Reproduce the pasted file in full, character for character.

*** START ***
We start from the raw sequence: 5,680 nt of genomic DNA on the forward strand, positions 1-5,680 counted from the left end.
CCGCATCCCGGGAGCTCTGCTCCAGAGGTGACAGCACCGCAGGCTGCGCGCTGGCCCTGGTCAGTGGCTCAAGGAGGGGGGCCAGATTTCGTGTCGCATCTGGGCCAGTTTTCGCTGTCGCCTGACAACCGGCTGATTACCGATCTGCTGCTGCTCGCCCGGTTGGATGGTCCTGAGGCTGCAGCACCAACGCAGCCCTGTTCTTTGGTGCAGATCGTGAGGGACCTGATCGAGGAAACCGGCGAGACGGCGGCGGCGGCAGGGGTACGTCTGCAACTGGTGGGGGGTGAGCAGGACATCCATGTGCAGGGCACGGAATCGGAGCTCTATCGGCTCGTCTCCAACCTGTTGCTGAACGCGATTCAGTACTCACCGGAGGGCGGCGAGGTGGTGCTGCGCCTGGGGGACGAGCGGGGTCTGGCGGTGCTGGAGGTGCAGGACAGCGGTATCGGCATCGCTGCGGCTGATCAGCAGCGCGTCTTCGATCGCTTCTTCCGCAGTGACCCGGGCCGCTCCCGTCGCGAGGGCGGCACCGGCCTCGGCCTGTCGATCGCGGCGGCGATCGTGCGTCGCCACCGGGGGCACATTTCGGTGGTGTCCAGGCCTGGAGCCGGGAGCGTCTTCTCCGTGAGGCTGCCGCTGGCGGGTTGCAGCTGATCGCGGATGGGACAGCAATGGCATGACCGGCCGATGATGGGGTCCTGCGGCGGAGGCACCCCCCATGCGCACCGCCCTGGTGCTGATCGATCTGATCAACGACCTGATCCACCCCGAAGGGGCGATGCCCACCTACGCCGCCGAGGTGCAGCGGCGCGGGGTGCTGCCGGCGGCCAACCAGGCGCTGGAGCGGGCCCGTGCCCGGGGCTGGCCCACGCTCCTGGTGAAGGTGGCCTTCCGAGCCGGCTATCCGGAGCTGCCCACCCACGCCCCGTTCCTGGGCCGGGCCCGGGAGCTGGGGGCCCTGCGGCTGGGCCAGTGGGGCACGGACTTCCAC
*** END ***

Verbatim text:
We start from the raw sequence: 5,680 nt of genomic DNA on the forward strand, positions 1-5,680 counted from the left end.
CCGCATCCCGGGAGCTCTGCTCCAGAGGTGACAGCACCGCAGGCTGCGCGCTGGCCCTGGTCAGTGGCTCAAGGAGGGGGGCCAGATTTCGTGTCGCATCTGGGCCAGTTTTCGCTGTCGCCTGACAACCGGCTGATTACCGATCTGCTGCTGCTCGCCCGGTTGGATGGTCCTGAGGCTGCAGCACCAACGCAGCCCTGTTCTTTGGTGCAGATCGTGAGGGACCTGATCGAGGAAACCGGCGAGACGGCGGCGGCGGCAGGGGTACGTCTGCAACTGGTGGGGGGTGAGCAGGACATCCATGTGCAGGGCACGGAATCGGAGCTCTATCGGCTCGTCTCCAACCTGTTGCTGAACGCGATTCAGTACTCACCGGAGGGCGGCGAGGTGGTGCTGCGCCTGGGGGACGAGCGGGGTCTGGCGGTGCTGGAGGTGCAGGACAGCGGTATCGGCATCGCTGCGGCTGATCAGCAGCGCGTCTTCGATCGCTTCTTCCGCAGTGACCCGGGCCGCTCCCGTCGCGAGGGCGGCACCGGCCTCGGCCTGTCGATCGCGGCGGCGATCGTGCGTCGCCACCGGGGGCACATTTCGGTGGTGTCCAGGCCTGGAGCCGGGAGCGTCTTCTCCGTGAGGCTGCCGCTGGCGGGTTGCAGCTGATCGCGGATGGGACAGCAATGGCATGACCGGCCGATGATGGGGTCCTGCGGCGGAGGCACCCCCCATGCGCACCGCCCTGGTGCTGATCGATCTGATCAACGACCTGATCCACCCCGAAGGGGCGATGCCCACCTACGCCGCCGAGGTGCAGCGGCGCGGGGTGCTGCCGGCGGCCAACCAGGCGCTGGAGCGGGCCCGTGCCCGGGGCTGGCCCACGCTCCTGGTGAAGGTGGCCTTCCGAGCCGGCTATCCGGAGCTGCCCACCCACGCCCCGTTCCTGGGCCGGGCCCGGGAGCTGGGGGCCCTGCGGCTGGGCCAGTGGGGCACGGACTTCCAC